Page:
leading Jamaican producers in the early '70s. In 1972 he started
running his own labels, including Hot Stuff, Rockers International,
Yard and Message. Pablo produced recordings for singers,
notably Junior Delgado, Jacob Miller and Hugh Mundell, and he
released instrumentals under his own name.
Those instrumentals are cornerstones of modern dub reggae,
particularly those he recorded in the mid-70s, including the
albums "King Tubby Meets Rockers Uptown" (a 1976 album of
Pablo instrumentals remixed by the engineer and producer King
Tubby) and "East of the River Nile" from 1978.
Pablo rarely toured; his milieu was the recording studio. He had
hits in Jamaica as Junior Delgado's producer in the mid-80s, and
he continued releasing his own instrumental recordings well into
90s, adding digital technology to his older style.
In addition to his brother, he is survived by his companion, Karen
Scott; a son, Addis; a daughter, Isis; a sister, Claudia Swaby
McBean, and his mother, Buelah Swaby.
Augustus Pablo established a militancy and urgency in reggae that
made it much more than a sound. He made it a valid movement. He
was the illest..." says P4M's Miguel Hurtado, a.k.a. lo-res dub
Dub legend Pablo died this past Tuesday in Kingston, Jamaica,
impoverishing the world of roots reggae. Pablo, who was 46, was
believed to have been suffering from myasthenia gravis, a rare disease
that affects the nervous system.
Pablo (born Horace Swaby) got his start in the reggae business as a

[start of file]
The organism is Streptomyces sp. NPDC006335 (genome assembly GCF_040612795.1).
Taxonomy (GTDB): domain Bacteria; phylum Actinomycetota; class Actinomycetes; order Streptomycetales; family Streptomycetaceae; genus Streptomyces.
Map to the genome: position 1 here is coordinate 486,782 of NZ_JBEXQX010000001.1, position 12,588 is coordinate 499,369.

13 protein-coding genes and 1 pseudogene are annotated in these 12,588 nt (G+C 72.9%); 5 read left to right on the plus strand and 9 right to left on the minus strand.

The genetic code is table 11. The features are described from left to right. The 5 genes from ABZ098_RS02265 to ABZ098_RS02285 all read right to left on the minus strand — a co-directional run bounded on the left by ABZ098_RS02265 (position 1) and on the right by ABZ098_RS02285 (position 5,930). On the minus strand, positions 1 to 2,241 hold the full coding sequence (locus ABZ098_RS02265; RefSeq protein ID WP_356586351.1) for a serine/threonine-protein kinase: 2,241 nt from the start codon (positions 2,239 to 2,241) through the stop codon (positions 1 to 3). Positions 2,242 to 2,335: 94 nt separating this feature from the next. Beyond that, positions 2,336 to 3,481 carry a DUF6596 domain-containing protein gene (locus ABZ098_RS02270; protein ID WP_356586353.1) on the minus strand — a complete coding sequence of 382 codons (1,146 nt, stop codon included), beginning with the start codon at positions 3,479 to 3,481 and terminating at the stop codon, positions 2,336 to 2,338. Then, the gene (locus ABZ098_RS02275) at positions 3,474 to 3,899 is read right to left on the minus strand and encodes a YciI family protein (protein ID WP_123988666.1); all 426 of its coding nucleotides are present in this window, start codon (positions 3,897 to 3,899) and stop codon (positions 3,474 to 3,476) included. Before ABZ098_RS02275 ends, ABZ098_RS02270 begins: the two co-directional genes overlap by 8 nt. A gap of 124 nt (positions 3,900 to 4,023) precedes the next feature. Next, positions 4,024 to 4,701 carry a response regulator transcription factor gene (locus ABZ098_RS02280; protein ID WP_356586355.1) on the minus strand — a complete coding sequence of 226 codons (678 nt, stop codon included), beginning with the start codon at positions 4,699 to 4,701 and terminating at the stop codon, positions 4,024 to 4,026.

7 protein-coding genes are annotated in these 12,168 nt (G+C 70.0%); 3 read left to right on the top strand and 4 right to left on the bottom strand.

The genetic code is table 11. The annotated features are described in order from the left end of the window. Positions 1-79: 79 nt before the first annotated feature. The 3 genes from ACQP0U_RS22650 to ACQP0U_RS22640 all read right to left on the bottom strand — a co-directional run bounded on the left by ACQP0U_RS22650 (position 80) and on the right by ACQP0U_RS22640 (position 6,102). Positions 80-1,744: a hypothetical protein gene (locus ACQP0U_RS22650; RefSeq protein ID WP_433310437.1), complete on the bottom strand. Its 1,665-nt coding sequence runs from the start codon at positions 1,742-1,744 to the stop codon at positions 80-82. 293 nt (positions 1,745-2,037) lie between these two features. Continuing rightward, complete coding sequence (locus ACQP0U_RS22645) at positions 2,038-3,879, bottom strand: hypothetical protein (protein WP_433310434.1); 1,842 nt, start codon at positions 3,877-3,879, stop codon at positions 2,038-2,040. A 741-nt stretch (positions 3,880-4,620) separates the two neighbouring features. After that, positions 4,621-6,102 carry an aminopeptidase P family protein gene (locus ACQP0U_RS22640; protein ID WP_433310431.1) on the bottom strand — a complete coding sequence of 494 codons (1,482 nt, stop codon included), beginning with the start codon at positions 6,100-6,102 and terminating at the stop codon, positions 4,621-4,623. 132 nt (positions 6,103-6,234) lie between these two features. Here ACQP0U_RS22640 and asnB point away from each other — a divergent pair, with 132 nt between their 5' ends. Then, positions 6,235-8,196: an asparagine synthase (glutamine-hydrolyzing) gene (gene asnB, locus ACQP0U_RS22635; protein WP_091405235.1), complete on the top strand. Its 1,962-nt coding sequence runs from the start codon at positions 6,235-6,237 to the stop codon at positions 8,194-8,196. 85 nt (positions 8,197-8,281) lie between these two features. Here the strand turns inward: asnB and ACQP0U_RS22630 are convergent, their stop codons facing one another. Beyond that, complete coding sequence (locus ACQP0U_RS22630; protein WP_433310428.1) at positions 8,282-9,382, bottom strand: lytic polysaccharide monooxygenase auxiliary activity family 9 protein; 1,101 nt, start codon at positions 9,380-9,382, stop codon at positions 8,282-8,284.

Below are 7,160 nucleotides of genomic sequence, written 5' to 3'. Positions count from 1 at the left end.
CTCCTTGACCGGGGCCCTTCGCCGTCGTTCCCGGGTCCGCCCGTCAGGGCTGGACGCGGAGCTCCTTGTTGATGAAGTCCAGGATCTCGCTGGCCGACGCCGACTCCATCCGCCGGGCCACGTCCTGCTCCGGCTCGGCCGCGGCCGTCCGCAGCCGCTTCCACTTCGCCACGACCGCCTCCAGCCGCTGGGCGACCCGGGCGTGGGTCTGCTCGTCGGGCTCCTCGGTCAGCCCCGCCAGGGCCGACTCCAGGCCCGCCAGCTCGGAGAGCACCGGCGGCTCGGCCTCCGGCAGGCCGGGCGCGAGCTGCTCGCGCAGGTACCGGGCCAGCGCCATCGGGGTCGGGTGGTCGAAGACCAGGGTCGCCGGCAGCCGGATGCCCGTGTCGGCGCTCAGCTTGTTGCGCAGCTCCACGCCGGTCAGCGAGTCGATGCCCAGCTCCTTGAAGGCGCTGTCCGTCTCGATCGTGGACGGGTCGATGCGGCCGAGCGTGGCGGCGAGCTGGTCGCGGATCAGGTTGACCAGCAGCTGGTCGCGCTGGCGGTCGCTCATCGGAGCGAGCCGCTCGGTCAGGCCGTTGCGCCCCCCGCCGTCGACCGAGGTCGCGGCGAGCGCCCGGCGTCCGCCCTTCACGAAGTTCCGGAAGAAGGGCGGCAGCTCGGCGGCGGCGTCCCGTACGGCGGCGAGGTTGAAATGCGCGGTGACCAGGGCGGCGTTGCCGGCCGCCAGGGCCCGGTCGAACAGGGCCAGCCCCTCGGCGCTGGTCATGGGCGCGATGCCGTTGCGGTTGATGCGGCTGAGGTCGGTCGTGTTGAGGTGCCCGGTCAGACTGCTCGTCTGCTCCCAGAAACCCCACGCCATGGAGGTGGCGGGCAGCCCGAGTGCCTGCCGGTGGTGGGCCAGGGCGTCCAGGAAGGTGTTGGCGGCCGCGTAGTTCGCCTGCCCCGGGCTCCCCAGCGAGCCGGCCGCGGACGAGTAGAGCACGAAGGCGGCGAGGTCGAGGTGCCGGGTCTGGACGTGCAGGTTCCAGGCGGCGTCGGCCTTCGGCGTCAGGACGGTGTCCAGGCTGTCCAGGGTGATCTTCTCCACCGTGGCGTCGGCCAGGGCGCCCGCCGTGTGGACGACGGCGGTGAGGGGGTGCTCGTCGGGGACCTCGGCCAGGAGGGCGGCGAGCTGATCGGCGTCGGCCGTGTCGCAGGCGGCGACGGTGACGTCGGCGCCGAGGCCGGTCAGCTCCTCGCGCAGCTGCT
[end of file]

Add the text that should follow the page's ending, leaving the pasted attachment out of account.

session musician, playing keyboards for Bob Marley on early Wailers
recordings in Kingston. In 1969, he cut his first solo record, "Iggy Iggy,"
which is considered the conceptual basis for the trademark dub sound
that Pablo is credited for pioneering.
In 1972, he founded the legendary dub labels Hot Stuff and Rockers,
and opened the Rockers Record Shop in downtown Kingston. In the
early to middle '70s, considered the heyday of the Jamaican music
scene, Pablo began producing tracks for major reggae artists including
Earl 16, Hugh Mundell, King Tubby, and Junior Delgado, the latter a
frequent collaborator with whom he founded the movement known as
the University of Warikka Hill.
Although Pablo's popularity slipped with the rise of dancehall reggae in
the early '80s, his trademark Far Eastern sound, featuring reverberated
drums, echoed vocals, and most notably, the use of the melodica, a
children's toy, constantly set new standards for production and
A revived interest in his work came in the early '90s, as dub-soaked
sounds came back into the mainstream. Early British artists such as Jah
Shaka and Bush Chemists combined their UK acid/ambient grooves
with Pablo-inspired reverbed keyboard and bass sequences, while
songs like "Perpetual Dawn" by the Orb, and "Star" by Primal Scream
(which featured Pablo on the melodion), tap directly into the rockers
spirit that he pioneered.
Fans of Pablo's music, including P4M staff members CAB and Miguel,
recommend albums such as "King Tubby Meets the Rockers Uptown"
and "Who Say Jah No Dred" for an introduction to essential Pablo dub,
while tracks like "Africa Must Be Free By 1983" and "Java" are
well-known joints. --Saidah Blount